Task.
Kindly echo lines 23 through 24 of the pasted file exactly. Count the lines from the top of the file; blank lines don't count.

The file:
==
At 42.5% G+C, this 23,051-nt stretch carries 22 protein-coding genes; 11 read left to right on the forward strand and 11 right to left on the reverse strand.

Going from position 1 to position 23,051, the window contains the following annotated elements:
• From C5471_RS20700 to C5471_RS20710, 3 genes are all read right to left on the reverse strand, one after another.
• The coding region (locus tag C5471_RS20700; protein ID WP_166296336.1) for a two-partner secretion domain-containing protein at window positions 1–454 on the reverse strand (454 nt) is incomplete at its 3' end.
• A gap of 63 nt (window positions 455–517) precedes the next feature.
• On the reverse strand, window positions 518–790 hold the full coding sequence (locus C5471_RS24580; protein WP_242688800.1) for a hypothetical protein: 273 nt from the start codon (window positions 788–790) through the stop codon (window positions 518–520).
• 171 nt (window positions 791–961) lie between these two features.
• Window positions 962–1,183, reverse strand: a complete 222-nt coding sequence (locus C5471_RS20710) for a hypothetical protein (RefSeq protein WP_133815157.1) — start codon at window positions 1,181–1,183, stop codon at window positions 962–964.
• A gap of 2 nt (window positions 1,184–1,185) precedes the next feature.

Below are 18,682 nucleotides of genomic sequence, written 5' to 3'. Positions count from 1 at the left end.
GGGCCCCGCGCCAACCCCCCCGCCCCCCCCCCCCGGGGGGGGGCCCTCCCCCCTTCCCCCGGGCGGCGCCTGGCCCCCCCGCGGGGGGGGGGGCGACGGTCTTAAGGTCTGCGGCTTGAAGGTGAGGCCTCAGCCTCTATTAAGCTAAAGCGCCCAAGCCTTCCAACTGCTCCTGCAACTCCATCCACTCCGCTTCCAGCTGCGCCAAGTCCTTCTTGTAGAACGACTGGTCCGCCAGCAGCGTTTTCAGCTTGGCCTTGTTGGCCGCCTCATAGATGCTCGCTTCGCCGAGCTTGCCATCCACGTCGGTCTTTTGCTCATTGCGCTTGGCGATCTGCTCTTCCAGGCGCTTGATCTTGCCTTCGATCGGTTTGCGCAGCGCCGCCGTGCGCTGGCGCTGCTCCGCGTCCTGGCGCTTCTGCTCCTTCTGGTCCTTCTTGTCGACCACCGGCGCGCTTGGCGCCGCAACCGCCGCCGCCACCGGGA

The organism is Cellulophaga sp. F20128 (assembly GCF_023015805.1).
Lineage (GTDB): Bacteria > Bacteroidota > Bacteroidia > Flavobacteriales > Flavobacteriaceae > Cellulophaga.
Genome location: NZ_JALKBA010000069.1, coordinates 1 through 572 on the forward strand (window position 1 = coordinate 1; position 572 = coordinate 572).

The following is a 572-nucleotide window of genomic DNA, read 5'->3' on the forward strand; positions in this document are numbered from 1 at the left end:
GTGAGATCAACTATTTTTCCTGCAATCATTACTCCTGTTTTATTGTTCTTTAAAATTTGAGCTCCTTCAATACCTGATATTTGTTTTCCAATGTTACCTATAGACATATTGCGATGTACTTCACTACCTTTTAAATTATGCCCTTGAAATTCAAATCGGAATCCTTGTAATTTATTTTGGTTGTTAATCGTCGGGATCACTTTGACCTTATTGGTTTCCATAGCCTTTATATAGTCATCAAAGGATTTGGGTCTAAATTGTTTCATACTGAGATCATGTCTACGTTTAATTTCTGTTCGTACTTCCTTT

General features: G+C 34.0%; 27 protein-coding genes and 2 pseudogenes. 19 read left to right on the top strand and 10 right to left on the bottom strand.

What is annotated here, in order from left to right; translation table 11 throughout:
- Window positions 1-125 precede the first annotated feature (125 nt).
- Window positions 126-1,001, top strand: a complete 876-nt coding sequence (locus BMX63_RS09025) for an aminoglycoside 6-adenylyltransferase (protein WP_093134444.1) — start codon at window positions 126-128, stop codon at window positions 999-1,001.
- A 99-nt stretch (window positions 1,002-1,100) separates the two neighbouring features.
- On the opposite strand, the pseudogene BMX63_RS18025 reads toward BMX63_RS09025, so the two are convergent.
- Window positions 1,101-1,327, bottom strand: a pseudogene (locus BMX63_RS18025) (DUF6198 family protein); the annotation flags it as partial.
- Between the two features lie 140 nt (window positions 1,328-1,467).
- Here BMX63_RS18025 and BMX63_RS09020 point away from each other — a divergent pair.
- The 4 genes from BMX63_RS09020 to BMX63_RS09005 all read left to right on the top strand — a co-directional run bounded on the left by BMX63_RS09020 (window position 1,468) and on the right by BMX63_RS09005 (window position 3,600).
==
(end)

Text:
- Window positions 1,101-1,327, bottom strand: a pseudogene (locus BMX63_RS18025) (DUF6198 family protein); the annotation flags it as partial.
- Between the two features lie 140 nt (window positions 1,328-1,467).